The first week of August was ‘astronomically dry’. There wasn’t much except for the conjunction of the Moon, Jupiter, and Saturn. But, the rest of the month has a lot for us its store. There are three meteor showers coming up in August: Perseids, Kappa Cygnids, and Aurigids. And then there are two asteroids that will make their closest approach to Earth on August 29. Now, let us learn about the first major event that will take place this week: the occultation of Mars by the Moon. The Red Planet will be ‘eclipsed’ by the Moon on August 9 and here is everything you need to know.
What Is An Occultation?
An occultation is an astronomical event that occurs when one object is hidden by another object that passes between it and the observer. In other words, when the object in the foreground blocks the view of the object in the background, it is called an occultation.
But how is it different from the transit and an eclipse? Well, a transit occurs when the object in the foreground does not completely hide the object in the background. For example, when Mercury or Venus passes in front of the Sun as seen from the Earth, the event is known as a transit.
An eclipse is an astronomical event when a celestial body totally or partially disappears from the view of the observer either by an occultation or a transit. In simple words, if a shadow is cast onto an observer during an occultation or transit, it is called an eclipse.
The term occultation is mostly used when the Moon passes in front of an astronomical object. The Moon’s orbit is inclined slightly with respect to the ecliptic meaning any stars with an ecliptic latitude of less than about ± 6.5 degrees may be occulted by it. Since the planets also lie in the ecliptic, they are often occulted by the Moon.
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Lunar Occultation of Mars In August
On August 9, The Moon will pass in front of Mars, creating a lunar occultation visible from parts of South America.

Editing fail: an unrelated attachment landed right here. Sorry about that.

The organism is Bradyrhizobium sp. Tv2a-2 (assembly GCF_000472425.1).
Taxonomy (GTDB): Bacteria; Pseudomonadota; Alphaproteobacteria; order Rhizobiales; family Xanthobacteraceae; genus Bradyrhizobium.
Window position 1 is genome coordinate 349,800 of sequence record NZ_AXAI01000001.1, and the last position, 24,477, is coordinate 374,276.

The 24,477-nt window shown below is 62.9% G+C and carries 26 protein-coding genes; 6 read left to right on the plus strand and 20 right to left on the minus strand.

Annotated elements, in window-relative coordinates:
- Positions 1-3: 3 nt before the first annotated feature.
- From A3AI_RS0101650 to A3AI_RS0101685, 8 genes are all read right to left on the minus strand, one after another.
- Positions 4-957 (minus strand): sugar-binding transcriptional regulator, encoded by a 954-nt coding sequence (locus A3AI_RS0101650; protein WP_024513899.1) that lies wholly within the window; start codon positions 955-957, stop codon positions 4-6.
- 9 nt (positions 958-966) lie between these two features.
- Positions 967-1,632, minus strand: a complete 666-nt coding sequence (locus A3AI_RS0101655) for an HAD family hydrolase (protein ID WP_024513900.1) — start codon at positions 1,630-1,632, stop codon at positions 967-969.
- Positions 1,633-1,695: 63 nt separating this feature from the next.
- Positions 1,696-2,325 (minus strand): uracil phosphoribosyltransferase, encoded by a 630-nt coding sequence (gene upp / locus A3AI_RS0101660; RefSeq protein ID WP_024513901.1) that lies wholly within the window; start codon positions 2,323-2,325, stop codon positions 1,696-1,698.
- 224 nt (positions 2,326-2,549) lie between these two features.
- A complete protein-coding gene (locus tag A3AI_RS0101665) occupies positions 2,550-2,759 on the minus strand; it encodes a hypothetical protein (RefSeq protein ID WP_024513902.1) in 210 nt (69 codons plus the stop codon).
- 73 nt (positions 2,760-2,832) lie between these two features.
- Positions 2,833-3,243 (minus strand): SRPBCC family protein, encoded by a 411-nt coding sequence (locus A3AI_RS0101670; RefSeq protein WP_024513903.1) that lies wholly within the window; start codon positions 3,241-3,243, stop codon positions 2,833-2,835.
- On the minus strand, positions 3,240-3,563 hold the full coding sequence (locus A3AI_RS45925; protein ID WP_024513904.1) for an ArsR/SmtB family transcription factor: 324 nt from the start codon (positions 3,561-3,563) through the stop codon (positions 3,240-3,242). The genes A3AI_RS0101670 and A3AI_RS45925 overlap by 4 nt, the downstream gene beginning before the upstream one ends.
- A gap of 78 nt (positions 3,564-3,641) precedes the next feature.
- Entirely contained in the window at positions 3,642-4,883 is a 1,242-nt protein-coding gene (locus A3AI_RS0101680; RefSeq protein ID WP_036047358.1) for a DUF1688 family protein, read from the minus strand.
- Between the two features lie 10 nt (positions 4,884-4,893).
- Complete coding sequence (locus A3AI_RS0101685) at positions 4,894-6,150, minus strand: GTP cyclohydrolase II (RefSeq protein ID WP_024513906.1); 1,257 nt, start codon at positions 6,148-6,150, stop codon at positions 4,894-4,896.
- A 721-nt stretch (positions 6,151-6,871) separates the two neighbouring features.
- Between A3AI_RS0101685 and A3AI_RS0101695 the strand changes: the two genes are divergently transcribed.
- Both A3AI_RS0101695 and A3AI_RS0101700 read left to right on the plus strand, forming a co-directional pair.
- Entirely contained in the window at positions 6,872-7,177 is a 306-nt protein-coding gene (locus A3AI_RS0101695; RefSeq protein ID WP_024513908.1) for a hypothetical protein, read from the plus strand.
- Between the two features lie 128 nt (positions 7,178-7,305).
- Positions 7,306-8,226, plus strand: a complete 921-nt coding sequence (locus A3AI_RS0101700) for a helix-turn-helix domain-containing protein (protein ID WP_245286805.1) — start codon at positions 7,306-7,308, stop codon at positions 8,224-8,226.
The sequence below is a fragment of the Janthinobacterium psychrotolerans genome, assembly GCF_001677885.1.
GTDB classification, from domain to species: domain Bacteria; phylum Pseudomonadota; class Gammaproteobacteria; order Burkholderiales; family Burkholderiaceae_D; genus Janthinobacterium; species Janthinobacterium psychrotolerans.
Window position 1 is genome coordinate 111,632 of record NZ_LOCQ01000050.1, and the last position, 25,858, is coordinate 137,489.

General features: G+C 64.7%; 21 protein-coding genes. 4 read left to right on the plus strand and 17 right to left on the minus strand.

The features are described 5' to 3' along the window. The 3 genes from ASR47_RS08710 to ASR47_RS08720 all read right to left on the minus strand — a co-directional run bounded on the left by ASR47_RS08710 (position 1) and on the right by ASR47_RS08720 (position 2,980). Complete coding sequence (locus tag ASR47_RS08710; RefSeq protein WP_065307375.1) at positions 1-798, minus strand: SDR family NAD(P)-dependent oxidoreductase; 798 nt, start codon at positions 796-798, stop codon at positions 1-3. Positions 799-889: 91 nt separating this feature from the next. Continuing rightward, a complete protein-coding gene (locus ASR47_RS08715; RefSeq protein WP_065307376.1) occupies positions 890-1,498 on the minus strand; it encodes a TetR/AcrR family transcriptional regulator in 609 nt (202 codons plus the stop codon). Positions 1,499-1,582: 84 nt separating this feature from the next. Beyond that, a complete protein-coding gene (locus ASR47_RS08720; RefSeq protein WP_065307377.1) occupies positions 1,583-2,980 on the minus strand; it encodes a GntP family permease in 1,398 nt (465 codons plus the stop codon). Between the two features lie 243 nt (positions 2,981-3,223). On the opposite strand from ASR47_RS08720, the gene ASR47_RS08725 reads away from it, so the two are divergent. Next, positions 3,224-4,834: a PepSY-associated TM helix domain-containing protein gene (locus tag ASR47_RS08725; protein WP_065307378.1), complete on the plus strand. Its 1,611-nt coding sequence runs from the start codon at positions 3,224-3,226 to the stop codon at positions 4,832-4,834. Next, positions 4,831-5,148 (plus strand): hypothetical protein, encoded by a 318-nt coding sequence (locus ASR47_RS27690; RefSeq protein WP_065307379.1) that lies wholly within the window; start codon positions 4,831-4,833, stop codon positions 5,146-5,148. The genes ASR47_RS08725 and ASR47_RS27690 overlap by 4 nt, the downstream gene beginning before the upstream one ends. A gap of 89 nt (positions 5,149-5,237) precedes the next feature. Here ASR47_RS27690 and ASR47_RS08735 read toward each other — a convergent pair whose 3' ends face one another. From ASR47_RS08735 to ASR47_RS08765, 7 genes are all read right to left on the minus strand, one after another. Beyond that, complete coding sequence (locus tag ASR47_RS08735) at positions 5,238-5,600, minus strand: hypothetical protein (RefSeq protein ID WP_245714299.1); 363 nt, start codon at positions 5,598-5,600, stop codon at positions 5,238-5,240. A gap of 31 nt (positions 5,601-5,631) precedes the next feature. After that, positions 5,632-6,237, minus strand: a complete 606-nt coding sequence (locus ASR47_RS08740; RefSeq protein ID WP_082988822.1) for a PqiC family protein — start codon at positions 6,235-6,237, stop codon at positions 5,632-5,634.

Lunar occultations are only ever visible from a small fraction of the Earth’s surface. Since the Moon is much closer to the Earth than other celestial objects, its exact position in the sky differs depending on your exact location on Earth due to its large parallax. The position of the Moon as seen from two points on opposite sides of the Earth varies by up to two degrees, or four times the diameter of the full moon.
This means that if the Moon is aligned to pass in front of a particular object for an observer on one side of the Earth, it will appear up to two degrees away from that object on the other side of the Earth.
For the rest of the world, the Moon will appear to pass very close to the Red Planet in the constellation of Pisces.
The map below from in-the-sky shows the places where the occultation can be seen from Earth.
Occultations of bright stars and planets typically occur a few times per year, often clustering with several occultations of the same object in successive months, since the Moon traces roughly the same path across the sky each month. These clusters come to an end after a few months, when gradual changes in the Moon’s orbit change the Moon’s path across the sky. Alternatively, in the case of planets, the planet’s own movement will eventually carry it away from the Moon’s path.
In 2020, there will be three more Lunar occultations. The Moon will again pass in front of Mars on September 6 and October 3. Later, on December 12, the Moon will pass in front of Venus.